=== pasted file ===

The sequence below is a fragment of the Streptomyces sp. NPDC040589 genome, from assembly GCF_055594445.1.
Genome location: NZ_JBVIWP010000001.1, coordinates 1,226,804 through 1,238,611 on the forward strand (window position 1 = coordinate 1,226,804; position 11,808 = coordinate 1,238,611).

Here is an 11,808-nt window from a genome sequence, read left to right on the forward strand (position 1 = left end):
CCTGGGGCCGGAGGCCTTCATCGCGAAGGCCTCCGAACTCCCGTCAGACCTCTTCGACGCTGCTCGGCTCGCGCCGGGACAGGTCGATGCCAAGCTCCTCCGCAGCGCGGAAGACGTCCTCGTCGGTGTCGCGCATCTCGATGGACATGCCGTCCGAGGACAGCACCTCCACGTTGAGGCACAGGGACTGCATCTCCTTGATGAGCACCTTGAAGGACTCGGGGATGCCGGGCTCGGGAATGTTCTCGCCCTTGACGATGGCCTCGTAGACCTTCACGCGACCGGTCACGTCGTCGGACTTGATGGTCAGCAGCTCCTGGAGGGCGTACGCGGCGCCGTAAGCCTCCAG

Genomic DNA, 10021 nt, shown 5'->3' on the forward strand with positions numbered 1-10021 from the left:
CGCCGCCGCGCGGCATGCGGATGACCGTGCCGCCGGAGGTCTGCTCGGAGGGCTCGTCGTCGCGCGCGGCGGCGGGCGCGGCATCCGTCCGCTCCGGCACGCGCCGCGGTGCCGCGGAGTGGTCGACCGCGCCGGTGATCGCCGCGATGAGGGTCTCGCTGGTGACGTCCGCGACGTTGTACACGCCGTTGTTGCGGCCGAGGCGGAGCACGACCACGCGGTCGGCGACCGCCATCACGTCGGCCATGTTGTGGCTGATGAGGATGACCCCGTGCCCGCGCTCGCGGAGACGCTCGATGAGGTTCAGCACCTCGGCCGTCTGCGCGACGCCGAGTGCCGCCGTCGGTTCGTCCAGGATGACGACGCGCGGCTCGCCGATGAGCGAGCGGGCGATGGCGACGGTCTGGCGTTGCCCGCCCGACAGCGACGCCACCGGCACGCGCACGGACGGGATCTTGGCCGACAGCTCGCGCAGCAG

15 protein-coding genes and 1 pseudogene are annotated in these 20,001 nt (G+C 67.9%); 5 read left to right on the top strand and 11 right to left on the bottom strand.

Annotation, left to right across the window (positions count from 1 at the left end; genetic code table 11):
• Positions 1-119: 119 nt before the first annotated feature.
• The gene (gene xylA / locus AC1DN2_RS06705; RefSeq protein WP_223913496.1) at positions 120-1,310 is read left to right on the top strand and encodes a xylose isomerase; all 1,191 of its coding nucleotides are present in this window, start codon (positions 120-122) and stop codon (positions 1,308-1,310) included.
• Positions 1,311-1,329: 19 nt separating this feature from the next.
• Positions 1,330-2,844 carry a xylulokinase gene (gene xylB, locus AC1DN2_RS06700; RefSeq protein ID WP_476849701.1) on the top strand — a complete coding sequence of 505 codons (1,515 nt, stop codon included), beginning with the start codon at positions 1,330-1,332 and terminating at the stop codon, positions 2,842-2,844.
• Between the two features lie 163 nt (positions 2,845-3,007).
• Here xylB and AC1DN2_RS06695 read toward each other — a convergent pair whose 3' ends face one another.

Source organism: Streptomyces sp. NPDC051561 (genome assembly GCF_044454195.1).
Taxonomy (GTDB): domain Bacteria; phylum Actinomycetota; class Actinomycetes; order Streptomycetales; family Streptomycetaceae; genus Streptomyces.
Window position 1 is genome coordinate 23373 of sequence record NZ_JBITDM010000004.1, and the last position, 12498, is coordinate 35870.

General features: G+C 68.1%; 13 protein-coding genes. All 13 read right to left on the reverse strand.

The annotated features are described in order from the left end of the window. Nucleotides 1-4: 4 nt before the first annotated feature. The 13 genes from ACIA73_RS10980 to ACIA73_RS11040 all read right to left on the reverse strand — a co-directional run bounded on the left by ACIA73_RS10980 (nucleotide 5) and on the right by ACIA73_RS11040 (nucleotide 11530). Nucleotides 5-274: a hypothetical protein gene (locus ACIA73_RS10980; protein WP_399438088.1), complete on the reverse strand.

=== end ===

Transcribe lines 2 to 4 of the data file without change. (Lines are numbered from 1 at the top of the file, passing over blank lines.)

Genome location: NZ_JBVIWP010000001.1, coordinates 1,226,804 through 1,238,611 on the forward strand (window position 1 = coordinate 1,226,804; position 11,808 = coordinate 1,238,611).

Here is an 11,808-nt window from a genome sequence, read left to right on the forward strand (position 1 = left end):
CCTGGGGCCGGAGGCCTTCATCGCGAAGGCCTCCGAACTCCCGTCAGACCTCTTCGACGCTGCTCGGCTCGCGCCGGGACAGGTCGATGCCAAGCTCCTCCGCAGCGCGGAAGACGTCCTCGTCGGTGTCGCGCATCTCGATGGACATGCCGTCCGAGGACAGCACCTCCACGTTGAGGCACAGGGACTGCATCTCCTTGATGAGCACCTTGAAGGACTCGGGGATGCCGGGCTCGGGAATGTTCTCGCCCTTGACGATGGCCTCGTAGACCTTCACGCGACCGGTCACGTCGTCGGACTTGATGGTCAGCAGCTCCTGGAGGGCGTACGCGGCGCCGTAAGCCTCCAG